Microsoft rolls out new Edge extensions API but promises to leave ad blockers alone
Microsoft has rolled out today updates to the Edge browser’s extensions system.
Known as “Manifest V3” these are changes that have been announced in October 2018 by Google for the Chromium open-source browser engine, namely to the WebExtensions API.
The changes update how browser extensions interact with Chromium-based browsers, such as Chrome, Brave, Opera, Vivaldi, and, as of this year, Microsoft Edge.
At the time the changes were announced in 2018, Google said the main intent was to improve extension security, make extensions more performant, and give users greater control over what extensions do and with which sites they interact.
However, extension developers were also quick to point out that the “Manifest V3” updates also contained changes that crippled the ability of ad blockers, antivirus, parental control enforcement, and various privacy-enhancing extensions to properly do their job.
The announcement caused a huge backlash from both users, extension developers, and even other browser makers. Users, in particular, viewed the move as a dirty hit from Google —an advertising company— to sabotage the ad-blocking ecosystem.
Browsers like Opera, Brave, and Vivaldi were quick to distance themselves from the debacle and announced plans to ignore the Manifest V3 updates and allow users to keep using ad blockers.
Mozilla, which also implemented the WebExtensions API inside Firefox for compatibility reasons, also denounced Chrome’s plans and said it would not be following Google’s WebExtensions API update to the letter and that it would make some changes of its own to allow ad blockers to continue to work as intended.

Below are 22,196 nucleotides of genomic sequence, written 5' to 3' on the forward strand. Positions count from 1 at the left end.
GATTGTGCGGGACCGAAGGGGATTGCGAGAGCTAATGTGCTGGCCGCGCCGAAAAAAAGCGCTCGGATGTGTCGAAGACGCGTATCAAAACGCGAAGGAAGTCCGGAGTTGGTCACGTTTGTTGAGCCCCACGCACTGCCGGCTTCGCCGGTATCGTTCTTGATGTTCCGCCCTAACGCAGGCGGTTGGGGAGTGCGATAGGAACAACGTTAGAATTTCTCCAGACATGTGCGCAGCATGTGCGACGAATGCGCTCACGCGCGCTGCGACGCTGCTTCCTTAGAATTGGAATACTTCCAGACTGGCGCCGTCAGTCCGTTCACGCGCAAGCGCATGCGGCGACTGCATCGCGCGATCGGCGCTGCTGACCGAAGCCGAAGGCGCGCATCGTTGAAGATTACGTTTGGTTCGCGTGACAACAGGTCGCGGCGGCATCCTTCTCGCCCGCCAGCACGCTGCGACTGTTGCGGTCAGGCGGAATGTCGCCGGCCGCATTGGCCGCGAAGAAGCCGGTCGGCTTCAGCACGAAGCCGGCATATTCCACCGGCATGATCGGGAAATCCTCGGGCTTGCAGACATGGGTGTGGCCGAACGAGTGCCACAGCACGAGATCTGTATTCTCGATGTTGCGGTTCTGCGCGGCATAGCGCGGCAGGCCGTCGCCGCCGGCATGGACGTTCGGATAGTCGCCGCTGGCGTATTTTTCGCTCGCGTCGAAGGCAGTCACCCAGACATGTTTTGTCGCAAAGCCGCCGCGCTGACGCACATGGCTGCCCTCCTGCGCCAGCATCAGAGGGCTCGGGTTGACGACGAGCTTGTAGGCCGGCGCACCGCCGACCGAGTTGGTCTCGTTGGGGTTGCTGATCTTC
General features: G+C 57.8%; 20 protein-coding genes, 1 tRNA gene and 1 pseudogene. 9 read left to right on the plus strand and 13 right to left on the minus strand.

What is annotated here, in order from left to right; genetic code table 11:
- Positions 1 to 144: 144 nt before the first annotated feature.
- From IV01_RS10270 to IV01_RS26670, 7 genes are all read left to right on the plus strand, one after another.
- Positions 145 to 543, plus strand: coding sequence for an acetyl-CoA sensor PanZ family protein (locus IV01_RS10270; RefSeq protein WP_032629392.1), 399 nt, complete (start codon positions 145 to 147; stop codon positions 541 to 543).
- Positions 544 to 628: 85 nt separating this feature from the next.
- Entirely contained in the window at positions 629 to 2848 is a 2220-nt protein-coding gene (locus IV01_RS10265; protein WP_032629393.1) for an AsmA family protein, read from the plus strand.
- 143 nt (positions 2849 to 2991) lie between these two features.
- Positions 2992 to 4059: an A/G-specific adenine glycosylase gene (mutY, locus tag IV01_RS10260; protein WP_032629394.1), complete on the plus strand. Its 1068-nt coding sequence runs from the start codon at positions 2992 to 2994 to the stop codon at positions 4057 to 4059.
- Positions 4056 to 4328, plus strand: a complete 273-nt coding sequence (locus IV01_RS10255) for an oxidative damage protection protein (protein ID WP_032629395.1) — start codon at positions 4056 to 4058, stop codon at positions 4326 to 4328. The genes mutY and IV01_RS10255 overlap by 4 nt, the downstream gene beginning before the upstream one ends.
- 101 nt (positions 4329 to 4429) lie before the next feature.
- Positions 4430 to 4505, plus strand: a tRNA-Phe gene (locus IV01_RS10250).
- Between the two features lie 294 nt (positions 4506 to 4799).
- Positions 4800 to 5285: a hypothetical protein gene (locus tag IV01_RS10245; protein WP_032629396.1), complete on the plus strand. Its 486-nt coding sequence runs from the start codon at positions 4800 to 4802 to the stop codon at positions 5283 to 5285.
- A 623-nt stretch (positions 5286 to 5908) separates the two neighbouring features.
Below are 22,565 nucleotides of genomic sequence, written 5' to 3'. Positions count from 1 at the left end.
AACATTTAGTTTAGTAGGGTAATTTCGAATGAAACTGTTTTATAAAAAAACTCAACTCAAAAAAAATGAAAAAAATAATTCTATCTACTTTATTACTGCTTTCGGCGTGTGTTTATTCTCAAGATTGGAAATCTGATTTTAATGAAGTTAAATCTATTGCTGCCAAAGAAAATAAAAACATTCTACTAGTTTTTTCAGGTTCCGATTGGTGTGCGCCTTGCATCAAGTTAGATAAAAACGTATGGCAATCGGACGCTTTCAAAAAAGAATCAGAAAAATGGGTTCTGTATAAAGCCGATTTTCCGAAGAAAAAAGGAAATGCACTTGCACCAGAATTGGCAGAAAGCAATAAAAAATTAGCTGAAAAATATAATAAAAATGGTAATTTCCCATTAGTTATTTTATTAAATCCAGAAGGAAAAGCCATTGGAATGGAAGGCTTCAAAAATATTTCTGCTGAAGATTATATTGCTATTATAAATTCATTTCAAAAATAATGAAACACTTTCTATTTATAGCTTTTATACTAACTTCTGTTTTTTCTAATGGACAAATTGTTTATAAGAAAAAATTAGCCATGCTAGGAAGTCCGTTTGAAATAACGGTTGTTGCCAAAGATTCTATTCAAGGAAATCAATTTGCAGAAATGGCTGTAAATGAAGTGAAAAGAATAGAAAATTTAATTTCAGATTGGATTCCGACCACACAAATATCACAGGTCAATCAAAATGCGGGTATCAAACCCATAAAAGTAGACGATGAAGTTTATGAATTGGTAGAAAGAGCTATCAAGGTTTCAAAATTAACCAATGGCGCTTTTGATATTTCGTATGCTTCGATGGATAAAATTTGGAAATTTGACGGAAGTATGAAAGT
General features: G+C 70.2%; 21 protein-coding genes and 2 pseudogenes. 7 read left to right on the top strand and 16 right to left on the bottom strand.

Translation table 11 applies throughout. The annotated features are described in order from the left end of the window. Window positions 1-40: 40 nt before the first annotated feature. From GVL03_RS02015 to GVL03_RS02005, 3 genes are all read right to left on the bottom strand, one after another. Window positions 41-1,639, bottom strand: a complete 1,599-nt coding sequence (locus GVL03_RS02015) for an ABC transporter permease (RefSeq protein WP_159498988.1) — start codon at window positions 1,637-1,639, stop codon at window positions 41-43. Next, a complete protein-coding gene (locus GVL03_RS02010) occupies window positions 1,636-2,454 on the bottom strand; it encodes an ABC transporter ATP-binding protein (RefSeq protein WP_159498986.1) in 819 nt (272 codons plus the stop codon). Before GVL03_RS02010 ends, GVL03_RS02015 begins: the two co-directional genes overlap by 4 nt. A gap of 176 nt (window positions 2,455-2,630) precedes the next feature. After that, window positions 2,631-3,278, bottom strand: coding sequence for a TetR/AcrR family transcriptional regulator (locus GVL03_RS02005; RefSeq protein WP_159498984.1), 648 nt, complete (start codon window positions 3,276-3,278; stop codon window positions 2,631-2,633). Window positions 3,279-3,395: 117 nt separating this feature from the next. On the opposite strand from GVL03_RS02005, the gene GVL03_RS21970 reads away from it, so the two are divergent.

In the face of all this criticism, Google backtracked on some of the Manifest V3 updates in March 2019 and backtracked on even more changes in June, following criticism that it was disingenuous in its plans.
Since then, the Manifest V3 changes have started rolling out in Chrome, with some of the grumbling having died down, although some ad blocker extension devs seem to have given up on their products’ ability to reliable block ads once these changes reach stable versions of Chrome.
Currently, Manifest V3 changes are being tested in Chrome.
These changes have now also reached Microsoft’s new Chromium-based Edge, where they are already live in beta and stable releases.
However, Microsoft said today that these changes wouldn’t cripple ad blockers, a fear that many users had.
“We recognize the value of content blocking extensions and appreciate the role they play in honoring user’s choice by blocking advertisements and enhancing privacy by blocking cookies and we want developers to continue to offer these capabilities,” the Microsoft Edge Team said today.
“After an extensive review of the concerns raised by content blockers and the community, we believe that a majority of those concerns have been resolved or will be resolved before Web Request API is deprecated.”
**The Web Request API is a function used by ad blockers that will be removed with Manifest V3.